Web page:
Battlefield Detectives (DVD Review)11 Feb, 2012 By: John Latchem
$59.99 three-DVD set
In the case of history’s most famous battles, tales of valor or despair that shape our perceptions tend to overlook a variety of factors that may have determined the outcome. But legend usually wins out when such battles are fought prior to an age of technology that can meticulously record every aspect of the event.
The 2003-06 History Channel series “Battlefield Detectives” sought to sort out the fact from the legend by focusing on the one key piece of evidence that remains from every battle: the battlefields themselves. Applying modern science and forensics, and in some cases little more than hindsight, the show aimed to give viewers a better understanding of how and why such conflicts ended as they did.
This DVD set includes the nine episodes from the show’s first season, shedding light on such battles as Agincourt, Hastings, Trafalgar, Gallipoli, Waterloo and more.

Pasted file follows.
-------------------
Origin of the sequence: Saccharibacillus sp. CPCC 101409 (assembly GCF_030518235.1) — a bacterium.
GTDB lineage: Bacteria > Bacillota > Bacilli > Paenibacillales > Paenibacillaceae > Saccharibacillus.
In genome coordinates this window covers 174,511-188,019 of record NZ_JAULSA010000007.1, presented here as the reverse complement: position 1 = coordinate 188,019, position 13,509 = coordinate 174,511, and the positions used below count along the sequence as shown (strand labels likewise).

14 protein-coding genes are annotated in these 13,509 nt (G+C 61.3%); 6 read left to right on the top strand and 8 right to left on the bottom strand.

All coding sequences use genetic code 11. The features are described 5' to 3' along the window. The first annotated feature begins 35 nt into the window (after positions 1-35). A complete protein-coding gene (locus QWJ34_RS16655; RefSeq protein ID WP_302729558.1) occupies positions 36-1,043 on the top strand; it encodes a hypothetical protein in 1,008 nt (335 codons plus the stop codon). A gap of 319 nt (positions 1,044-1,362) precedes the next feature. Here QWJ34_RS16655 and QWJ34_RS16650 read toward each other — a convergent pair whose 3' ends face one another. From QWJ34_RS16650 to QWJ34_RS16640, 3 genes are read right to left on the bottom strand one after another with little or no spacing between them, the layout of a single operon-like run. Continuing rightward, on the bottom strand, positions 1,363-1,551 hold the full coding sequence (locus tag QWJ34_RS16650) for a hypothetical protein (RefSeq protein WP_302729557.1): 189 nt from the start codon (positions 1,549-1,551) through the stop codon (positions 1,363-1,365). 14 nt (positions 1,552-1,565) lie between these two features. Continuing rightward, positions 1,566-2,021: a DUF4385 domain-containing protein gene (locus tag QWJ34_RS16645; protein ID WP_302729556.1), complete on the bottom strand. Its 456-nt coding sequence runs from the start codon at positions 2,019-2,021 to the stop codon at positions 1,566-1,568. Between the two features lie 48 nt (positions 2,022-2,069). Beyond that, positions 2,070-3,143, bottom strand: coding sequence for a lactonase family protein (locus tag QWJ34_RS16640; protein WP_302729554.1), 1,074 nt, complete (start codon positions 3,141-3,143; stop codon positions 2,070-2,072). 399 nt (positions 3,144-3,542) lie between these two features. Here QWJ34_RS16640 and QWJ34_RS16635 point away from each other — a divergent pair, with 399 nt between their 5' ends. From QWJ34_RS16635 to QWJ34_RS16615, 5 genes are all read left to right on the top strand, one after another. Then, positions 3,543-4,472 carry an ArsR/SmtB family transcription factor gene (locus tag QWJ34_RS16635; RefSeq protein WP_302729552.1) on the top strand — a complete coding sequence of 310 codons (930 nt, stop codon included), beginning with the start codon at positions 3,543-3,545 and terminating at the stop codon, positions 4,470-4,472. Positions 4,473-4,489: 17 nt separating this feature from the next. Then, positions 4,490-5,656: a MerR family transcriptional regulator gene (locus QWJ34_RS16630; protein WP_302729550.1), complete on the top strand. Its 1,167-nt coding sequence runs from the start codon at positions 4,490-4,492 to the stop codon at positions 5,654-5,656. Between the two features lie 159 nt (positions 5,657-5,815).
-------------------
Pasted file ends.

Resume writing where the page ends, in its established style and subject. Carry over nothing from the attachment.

Sometimes, the explanations are startlingly simple now, and yet would have been a shock to those at the time. For example, the Spanish Armada attempting to sail home after being routed by a smaller English fleet committed a stunning navigation error that caused its ships to crash into the coast of Ireland. The culprit was the Gulf Stream current, which no one at the time even knew existed.
Even more amazing may be the segment on Custer’s Last Stand, with the Little Big Horn battlefield still littered with bones, used bullets and spent rifle shells 130 years later (one researcher pulls out a finger bone with the wedding ring still on it, a comment on how brutal the attack must have been). We get a nice lesson here about how tactics have to be adjusted to the weapons involved, and how the so-called Last Stand was more likely a group of undisciplined U.S. soldiers fleeing for their lives.
A segment on Vietnam is striking for its revelations about just how much American troops weren’t aware of their surroundings. And even as they won rousing victories, news reports around the world made it seem like a losing cause.
For all its seriousness, the contrast between past and present is not without sources of amusement, as when a historian crawls around the Gallipoli battlefields as families play on the beach in the background.
All in all, this is great stuff for history buffs.